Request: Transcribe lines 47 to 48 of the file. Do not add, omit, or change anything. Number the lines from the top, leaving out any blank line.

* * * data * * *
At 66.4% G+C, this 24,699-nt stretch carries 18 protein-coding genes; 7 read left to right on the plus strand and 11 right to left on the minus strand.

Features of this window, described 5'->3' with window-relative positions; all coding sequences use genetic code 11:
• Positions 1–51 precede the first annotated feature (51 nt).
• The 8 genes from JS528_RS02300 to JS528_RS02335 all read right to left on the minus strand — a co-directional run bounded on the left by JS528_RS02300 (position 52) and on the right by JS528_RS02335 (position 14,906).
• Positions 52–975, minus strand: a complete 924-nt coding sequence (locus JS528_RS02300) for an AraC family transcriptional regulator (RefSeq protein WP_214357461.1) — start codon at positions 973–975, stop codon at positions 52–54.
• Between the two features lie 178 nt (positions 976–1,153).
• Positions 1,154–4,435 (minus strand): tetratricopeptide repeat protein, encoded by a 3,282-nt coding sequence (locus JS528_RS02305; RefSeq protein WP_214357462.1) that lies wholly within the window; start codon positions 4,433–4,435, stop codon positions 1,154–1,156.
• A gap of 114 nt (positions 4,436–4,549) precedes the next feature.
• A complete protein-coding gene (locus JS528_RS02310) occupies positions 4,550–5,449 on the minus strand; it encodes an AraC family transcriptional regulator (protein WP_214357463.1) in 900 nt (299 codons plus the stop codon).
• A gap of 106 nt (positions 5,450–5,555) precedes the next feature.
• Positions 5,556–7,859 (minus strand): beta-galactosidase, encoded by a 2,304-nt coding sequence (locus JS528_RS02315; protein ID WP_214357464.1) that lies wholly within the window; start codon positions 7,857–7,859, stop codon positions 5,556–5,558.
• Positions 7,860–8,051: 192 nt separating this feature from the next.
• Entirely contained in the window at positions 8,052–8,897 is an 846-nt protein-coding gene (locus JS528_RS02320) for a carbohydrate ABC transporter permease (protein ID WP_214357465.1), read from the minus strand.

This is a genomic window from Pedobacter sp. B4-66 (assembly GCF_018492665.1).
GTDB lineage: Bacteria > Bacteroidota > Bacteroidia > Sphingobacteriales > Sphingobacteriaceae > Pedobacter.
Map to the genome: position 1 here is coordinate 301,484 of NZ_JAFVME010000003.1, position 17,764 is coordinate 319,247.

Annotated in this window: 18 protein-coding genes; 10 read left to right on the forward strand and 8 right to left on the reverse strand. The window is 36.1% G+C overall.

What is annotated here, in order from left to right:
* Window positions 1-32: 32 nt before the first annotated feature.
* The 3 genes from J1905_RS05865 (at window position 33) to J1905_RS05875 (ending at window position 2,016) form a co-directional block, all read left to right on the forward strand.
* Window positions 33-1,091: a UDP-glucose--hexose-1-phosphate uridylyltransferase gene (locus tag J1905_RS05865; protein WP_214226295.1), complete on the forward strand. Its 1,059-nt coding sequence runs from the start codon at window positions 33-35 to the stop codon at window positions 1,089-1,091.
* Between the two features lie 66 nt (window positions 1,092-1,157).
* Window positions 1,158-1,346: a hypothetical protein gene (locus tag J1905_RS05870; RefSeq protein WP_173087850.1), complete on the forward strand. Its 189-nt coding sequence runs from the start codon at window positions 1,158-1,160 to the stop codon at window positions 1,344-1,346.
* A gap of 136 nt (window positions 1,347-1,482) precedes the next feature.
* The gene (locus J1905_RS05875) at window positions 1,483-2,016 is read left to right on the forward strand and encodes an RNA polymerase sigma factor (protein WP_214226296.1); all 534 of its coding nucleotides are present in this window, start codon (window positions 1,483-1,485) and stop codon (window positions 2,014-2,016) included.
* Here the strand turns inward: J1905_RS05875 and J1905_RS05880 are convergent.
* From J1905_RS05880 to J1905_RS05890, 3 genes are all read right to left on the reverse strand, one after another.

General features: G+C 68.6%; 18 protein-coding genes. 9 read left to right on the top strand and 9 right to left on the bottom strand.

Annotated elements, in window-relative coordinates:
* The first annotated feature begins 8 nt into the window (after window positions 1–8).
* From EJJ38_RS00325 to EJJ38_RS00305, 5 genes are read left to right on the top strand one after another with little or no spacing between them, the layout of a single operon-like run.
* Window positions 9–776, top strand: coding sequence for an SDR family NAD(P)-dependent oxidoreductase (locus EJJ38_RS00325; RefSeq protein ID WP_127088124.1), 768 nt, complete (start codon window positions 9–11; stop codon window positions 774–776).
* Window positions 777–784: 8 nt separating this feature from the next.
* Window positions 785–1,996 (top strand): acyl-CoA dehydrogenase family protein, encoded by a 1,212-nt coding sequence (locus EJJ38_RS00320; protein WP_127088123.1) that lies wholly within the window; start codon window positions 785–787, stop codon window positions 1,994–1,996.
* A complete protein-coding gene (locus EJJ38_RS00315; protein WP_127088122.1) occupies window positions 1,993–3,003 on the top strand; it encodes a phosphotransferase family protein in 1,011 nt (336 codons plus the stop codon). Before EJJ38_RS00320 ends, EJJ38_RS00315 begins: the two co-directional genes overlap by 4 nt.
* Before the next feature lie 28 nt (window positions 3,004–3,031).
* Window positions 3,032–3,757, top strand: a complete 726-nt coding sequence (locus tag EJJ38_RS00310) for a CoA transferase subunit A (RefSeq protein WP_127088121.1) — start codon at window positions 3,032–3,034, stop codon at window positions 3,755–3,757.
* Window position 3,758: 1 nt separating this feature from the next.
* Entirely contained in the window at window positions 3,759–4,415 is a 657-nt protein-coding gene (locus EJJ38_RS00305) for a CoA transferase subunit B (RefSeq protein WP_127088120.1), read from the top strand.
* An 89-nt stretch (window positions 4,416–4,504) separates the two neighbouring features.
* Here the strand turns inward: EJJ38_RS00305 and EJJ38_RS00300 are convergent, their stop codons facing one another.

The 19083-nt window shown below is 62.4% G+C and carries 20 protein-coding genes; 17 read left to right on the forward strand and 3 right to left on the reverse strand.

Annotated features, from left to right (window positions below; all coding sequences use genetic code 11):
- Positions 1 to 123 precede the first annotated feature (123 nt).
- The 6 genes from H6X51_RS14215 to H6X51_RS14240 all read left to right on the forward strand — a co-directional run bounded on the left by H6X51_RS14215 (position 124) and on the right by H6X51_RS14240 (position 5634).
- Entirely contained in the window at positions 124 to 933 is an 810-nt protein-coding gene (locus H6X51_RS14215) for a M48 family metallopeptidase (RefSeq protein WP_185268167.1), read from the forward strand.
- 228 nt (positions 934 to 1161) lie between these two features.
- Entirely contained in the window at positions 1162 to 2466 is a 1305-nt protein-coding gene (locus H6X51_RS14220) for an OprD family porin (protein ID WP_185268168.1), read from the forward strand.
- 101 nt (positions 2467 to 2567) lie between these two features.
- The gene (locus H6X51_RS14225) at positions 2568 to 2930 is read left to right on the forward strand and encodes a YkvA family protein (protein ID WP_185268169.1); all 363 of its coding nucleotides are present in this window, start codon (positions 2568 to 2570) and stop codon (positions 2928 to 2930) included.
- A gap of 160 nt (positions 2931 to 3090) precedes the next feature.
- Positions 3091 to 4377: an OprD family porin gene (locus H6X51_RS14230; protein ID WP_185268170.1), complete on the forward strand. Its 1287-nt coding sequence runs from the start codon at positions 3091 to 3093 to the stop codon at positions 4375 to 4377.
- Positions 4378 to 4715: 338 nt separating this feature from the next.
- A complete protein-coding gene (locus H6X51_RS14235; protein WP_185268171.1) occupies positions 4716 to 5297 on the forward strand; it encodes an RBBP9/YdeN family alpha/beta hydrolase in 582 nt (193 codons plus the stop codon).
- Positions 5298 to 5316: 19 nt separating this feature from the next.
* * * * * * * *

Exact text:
- 228 nt (positions 934 to 1161) lie between these two features.
- Entirely contained in the window at positions 1162 to 2466 is a 1305-nt protein-coding gene (locus H6X51_RS14220) for an OprD family porin (protein ID WP_185268168.1), read from the forward strand.